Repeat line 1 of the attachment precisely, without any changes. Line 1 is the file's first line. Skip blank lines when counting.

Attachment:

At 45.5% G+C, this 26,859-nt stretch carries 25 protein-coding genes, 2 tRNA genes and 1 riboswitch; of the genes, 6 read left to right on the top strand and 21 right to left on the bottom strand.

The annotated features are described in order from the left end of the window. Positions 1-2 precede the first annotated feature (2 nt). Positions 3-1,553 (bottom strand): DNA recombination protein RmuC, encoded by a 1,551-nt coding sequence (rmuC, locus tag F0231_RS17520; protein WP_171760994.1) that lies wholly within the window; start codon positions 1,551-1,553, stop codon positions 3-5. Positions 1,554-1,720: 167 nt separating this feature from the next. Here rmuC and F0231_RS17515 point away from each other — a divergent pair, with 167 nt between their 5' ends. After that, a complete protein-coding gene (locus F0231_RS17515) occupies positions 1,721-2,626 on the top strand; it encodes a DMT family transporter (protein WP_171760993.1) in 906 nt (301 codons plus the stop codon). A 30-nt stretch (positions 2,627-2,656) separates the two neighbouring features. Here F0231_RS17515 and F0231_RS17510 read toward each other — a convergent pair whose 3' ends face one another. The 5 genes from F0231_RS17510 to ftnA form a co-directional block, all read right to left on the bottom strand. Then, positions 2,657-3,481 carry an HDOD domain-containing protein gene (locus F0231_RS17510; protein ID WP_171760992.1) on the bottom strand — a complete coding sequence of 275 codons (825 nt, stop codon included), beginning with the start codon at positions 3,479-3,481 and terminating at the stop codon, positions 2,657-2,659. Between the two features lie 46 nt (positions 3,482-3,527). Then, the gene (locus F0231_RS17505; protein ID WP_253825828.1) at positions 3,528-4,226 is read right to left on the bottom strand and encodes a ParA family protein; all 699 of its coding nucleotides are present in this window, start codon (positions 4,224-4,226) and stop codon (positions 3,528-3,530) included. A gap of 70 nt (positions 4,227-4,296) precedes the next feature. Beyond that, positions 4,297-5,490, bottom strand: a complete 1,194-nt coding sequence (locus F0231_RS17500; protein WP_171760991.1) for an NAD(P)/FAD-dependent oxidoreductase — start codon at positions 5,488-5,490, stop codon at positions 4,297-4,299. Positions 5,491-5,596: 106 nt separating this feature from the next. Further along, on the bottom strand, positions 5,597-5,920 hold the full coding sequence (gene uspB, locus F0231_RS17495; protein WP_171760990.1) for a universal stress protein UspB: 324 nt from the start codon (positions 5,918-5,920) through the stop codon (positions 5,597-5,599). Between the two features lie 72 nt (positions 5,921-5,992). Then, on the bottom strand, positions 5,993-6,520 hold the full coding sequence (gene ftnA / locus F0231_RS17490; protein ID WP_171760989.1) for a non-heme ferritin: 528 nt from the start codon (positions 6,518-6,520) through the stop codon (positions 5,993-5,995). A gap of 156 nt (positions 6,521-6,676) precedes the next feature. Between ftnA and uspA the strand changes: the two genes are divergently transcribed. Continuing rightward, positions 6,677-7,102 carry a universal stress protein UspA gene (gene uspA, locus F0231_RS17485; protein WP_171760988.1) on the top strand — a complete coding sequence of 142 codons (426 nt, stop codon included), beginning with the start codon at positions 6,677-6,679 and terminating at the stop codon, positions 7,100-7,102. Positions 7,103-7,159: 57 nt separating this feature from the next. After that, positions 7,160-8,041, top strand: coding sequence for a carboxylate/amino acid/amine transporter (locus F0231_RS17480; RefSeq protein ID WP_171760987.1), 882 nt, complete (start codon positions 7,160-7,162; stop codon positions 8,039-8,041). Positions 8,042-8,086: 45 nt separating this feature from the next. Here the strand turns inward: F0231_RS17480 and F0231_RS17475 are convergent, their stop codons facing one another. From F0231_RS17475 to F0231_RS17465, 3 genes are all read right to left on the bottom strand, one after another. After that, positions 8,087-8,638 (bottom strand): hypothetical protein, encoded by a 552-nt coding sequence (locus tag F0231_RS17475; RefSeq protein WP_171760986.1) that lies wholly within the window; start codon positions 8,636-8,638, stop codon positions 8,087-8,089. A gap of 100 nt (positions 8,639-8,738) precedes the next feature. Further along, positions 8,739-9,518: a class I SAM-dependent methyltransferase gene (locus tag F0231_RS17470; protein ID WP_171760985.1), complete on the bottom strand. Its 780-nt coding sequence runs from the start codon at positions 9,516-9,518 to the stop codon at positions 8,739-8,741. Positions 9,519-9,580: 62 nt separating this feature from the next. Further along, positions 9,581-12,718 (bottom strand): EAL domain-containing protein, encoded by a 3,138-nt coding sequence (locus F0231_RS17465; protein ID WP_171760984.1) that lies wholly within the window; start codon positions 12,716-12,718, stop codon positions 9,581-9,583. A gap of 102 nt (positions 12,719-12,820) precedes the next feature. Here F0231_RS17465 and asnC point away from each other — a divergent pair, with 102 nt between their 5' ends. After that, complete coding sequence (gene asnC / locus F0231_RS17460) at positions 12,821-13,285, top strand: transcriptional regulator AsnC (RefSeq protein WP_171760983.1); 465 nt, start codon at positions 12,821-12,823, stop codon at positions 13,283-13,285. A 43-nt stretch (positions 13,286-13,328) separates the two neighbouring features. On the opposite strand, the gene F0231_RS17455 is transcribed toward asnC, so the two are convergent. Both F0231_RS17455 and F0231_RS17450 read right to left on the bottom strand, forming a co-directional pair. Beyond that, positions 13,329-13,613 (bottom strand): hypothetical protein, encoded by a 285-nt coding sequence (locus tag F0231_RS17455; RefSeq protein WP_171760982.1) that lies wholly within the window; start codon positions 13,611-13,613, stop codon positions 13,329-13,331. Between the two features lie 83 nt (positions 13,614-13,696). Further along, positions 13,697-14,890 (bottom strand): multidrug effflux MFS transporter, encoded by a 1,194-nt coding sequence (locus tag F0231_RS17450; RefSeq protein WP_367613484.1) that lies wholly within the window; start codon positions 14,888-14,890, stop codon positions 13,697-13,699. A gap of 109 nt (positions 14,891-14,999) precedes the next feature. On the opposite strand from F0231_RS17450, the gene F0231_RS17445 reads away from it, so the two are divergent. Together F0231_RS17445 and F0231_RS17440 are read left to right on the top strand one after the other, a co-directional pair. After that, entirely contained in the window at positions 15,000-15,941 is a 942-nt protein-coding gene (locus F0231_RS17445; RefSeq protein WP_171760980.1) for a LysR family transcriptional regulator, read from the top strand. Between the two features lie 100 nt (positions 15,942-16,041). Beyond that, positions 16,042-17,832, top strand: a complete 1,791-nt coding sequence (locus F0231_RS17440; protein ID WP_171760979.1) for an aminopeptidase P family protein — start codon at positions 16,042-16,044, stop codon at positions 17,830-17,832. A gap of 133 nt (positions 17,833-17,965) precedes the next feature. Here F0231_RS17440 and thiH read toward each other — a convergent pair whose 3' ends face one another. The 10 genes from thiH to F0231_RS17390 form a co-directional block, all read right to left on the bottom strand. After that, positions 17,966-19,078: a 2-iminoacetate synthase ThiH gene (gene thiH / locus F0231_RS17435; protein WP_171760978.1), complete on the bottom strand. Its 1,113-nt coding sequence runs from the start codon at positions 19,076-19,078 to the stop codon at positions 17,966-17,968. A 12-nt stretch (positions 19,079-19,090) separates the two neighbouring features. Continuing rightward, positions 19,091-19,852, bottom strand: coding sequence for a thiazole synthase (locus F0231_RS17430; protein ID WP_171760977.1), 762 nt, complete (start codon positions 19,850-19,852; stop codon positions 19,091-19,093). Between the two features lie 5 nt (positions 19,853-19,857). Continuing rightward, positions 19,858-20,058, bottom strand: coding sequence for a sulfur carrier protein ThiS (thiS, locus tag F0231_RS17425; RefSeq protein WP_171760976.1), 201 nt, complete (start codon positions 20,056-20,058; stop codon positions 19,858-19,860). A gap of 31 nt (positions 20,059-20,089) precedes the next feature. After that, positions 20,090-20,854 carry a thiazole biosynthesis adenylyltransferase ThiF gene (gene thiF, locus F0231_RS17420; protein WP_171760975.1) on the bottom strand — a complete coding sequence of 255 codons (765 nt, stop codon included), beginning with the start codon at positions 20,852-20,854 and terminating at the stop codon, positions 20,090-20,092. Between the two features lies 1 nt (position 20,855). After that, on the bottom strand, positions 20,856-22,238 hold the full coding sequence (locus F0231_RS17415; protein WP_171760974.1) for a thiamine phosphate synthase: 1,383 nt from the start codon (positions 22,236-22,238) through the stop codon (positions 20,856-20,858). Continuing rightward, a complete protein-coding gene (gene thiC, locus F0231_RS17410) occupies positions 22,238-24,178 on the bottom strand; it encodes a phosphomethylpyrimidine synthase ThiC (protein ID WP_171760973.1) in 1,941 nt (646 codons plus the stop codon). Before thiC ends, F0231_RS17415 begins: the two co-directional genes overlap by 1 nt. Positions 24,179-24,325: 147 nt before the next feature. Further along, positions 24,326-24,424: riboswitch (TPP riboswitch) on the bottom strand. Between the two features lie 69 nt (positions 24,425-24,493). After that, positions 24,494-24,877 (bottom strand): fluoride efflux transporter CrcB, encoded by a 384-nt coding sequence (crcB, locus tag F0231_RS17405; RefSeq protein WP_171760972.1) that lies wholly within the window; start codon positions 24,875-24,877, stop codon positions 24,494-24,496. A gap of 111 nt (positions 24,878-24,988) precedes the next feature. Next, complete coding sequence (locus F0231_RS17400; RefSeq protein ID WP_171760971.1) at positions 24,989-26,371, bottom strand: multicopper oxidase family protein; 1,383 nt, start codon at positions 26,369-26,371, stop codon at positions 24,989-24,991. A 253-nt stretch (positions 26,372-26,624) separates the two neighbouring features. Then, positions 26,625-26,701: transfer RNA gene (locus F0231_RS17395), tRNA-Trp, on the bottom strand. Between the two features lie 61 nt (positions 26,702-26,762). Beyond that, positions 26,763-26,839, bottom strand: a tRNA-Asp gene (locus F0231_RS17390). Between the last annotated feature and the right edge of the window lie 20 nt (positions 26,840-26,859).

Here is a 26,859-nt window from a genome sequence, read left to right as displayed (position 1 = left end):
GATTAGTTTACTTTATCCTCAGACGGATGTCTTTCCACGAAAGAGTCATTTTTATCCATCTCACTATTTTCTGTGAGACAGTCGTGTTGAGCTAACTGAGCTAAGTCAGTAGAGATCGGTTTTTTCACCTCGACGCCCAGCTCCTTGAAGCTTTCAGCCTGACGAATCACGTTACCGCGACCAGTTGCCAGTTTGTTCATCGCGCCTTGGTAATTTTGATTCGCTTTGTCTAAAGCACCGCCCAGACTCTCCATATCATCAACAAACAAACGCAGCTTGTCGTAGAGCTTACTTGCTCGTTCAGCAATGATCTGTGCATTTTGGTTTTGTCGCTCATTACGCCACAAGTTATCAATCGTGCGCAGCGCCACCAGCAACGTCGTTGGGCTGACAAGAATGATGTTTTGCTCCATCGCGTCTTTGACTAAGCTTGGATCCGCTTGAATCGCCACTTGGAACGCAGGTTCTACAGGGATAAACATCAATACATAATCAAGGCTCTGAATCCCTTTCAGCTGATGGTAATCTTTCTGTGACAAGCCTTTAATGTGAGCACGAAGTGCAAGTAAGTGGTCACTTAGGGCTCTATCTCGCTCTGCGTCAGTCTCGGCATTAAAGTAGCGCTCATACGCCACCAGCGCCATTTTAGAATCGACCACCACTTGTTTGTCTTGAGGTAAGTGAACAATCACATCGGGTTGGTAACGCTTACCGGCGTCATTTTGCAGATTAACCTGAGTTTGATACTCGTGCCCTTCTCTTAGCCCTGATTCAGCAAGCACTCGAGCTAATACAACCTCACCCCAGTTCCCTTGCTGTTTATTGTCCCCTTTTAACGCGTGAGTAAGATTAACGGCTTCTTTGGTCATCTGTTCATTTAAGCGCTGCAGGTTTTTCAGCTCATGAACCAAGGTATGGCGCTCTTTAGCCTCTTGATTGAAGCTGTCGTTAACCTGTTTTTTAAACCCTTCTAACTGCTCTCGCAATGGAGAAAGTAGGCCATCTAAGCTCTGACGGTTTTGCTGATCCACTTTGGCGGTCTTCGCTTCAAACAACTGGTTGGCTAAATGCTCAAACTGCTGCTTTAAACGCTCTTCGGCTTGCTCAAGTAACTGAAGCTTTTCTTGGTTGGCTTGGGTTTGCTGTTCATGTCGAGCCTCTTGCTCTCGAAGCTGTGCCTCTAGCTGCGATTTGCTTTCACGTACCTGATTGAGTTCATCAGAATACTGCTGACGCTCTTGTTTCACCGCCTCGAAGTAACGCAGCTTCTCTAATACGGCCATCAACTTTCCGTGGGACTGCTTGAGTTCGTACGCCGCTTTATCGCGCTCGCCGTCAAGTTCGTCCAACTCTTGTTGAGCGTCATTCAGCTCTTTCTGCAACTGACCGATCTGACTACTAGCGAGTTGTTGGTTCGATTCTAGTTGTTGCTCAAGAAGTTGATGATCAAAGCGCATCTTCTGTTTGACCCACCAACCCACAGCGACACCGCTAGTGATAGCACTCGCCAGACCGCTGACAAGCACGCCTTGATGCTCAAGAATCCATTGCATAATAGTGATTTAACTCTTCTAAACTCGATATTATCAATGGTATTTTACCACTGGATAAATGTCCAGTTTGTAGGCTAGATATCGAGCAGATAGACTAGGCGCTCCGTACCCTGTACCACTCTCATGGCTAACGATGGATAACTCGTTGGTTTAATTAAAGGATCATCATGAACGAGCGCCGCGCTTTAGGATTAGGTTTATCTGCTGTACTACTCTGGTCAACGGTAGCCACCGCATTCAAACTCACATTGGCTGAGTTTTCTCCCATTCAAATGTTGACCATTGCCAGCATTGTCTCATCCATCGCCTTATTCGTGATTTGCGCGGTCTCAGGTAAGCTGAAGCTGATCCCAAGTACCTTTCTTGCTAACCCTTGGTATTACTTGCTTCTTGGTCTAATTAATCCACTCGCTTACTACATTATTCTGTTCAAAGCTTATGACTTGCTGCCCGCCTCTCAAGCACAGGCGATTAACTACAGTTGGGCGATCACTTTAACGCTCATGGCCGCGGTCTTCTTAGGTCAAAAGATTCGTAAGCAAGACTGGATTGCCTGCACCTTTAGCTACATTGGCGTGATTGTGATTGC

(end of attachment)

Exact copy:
At 45.5% G+C, this 26,859-nt stretch carries 25 protein-coding genes, 2 tRNA genes and 1 riboswitch; of the genes, 6 read left to right on the top strand and 21 right to left on the bottom strand.